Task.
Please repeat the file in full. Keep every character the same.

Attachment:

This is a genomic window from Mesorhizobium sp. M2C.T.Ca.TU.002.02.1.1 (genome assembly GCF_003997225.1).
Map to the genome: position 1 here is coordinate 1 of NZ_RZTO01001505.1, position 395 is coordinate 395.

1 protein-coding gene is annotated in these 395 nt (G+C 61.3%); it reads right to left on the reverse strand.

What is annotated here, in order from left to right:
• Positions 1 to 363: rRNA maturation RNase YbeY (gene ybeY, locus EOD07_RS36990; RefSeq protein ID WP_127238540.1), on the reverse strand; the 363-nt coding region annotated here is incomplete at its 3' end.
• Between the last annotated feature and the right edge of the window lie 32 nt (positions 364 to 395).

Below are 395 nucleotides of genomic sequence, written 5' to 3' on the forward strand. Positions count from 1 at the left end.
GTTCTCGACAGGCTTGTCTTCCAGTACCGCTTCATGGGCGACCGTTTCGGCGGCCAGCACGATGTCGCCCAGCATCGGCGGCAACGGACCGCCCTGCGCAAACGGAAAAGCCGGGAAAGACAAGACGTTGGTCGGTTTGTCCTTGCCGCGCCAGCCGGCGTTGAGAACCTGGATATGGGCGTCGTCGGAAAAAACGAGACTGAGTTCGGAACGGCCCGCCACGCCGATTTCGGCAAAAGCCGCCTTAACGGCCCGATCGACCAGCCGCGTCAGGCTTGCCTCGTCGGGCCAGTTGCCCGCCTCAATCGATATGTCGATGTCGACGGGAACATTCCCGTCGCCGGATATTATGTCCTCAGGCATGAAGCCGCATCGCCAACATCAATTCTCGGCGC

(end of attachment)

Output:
This is a genomic window from Mesorhizobium sp. M2C.T.Ca.TU.002.02.1.1 (genome assembly GCF_003997225.1).
Map to the genome: position 1 here is coordinate 1 of NZ_RZTO01001505.1, position 395 is coordinate 395.

1 protein-coding gene is annotated in these 395 nt (G+C 61.3%); it reads right to left on the reverse strand.

What is annotated here, in order from left to right:
• Positions 1 to 363: rRNA maturation RNase YbeY (gene ybeY, locus EOD07_RS36990; RefSeq protein ID WP_127238540.1), on the reverse strand; the 363-nt coding region annotated here is incomplete at its 3' end.
• Between the last annotated feature and the right edge of the window lie 32 nt (positions 364 to 395).

Below are 395 nucleotides of genomic sequence, written 5' to 3' on the forward strand. Positions count from 1 at the left end.
GTTCTCGACAGGCTTGTCTTCCAGTACCGCTTCATGGGCGACCGTTTCGGCGGCCAGCACGATGTCGCCCAGCATCGGCGGCAACGGACCGCCCTGCGCAAACGGAAAAGCCGGGAAAGACAAGACGTTGGTCGGTTTGTCCTTGCCGCGCCAGCCGGCGTTGAGAACCTGGATATGGGCGTCGTCGGAAAAAACGAGACTGAGTTCGGAACGGCCCGCCACGCCGATTTCGGCAAAAGCCGCCTTAACGGCCCGATCGACCAGCCGCGTCAGGCTTGCCTCGTCGGGCCAGTTGCCCGCCTCAATCGATATGTCGATGTCGACGGGAACATTCCCGTCGCCGGATATTATGTCCTCAGGCATGAAGCCGCATCGCCAACATCAATTCTCGGCGC